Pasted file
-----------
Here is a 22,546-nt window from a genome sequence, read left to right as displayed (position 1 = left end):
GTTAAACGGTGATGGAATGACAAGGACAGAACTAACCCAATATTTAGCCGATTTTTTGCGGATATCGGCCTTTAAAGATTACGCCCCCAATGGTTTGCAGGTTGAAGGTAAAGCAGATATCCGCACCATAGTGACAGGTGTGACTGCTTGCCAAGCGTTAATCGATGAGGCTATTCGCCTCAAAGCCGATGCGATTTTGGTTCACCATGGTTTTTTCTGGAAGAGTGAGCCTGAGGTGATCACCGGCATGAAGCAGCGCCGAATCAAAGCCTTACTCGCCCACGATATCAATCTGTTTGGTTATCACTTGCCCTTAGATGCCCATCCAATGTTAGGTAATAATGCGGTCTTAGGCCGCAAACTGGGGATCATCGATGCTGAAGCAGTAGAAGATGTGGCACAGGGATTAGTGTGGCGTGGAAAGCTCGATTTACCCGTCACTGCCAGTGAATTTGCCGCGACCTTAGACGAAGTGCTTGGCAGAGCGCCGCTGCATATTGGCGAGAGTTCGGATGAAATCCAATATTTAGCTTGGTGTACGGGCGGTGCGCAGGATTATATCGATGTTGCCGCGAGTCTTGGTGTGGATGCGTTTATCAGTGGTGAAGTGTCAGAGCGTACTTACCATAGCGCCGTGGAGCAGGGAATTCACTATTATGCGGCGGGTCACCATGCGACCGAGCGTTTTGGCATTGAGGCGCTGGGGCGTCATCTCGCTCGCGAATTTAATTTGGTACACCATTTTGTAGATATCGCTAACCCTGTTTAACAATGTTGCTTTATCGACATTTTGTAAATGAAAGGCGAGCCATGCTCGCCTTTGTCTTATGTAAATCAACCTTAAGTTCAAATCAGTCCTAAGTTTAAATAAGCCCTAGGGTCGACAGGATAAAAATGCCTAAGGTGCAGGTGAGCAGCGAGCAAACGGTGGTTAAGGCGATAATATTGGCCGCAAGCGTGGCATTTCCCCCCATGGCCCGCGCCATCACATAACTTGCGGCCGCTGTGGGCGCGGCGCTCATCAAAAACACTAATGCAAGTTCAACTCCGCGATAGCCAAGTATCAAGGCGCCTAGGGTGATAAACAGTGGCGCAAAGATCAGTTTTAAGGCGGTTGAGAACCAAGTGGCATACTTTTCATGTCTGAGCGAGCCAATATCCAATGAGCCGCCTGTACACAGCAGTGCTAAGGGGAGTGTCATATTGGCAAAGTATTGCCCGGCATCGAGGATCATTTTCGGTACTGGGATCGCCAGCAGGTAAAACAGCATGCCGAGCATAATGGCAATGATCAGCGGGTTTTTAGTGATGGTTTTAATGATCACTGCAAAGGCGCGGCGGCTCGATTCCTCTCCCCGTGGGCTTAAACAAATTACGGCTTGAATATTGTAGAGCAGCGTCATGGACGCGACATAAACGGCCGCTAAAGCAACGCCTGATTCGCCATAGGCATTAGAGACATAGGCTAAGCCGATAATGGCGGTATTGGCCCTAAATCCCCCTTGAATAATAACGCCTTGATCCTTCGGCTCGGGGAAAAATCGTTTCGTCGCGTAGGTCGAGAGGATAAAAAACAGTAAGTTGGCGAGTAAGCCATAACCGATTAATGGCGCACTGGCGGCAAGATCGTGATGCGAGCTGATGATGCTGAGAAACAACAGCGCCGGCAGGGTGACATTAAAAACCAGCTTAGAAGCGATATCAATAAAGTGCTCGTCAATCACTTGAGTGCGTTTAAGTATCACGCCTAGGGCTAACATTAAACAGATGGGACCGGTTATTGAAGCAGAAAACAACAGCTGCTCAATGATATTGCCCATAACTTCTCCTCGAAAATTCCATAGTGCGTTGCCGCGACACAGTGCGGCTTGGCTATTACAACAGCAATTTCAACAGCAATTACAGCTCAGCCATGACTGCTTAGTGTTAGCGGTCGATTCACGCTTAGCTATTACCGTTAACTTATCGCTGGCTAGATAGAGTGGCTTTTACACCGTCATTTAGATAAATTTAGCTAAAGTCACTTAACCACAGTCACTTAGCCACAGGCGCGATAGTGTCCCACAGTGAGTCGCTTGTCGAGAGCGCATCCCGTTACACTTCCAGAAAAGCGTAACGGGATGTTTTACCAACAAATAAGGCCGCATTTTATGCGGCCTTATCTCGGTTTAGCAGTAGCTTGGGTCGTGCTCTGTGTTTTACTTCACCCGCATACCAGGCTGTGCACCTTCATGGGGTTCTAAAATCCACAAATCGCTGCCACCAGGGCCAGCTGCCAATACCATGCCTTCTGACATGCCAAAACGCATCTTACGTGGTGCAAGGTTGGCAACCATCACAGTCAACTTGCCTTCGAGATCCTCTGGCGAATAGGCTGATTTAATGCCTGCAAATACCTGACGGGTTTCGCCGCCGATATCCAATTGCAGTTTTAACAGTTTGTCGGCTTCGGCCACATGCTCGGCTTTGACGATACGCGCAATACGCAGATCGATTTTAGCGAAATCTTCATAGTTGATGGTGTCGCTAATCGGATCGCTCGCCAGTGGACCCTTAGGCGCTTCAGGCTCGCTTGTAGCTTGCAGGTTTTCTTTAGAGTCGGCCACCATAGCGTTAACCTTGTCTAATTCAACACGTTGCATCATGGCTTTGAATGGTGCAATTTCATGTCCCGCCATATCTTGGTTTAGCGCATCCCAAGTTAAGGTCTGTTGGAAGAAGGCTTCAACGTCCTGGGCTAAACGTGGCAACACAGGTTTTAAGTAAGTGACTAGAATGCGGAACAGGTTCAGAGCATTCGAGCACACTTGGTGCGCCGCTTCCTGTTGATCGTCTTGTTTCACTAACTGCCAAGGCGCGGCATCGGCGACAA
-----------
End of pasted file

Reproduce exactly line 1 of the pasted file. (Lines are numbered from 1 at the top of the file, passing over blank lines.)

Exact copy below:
Here is a 22,546-nt window from a genome sequence, read left to right as displayed (position 1 = left end):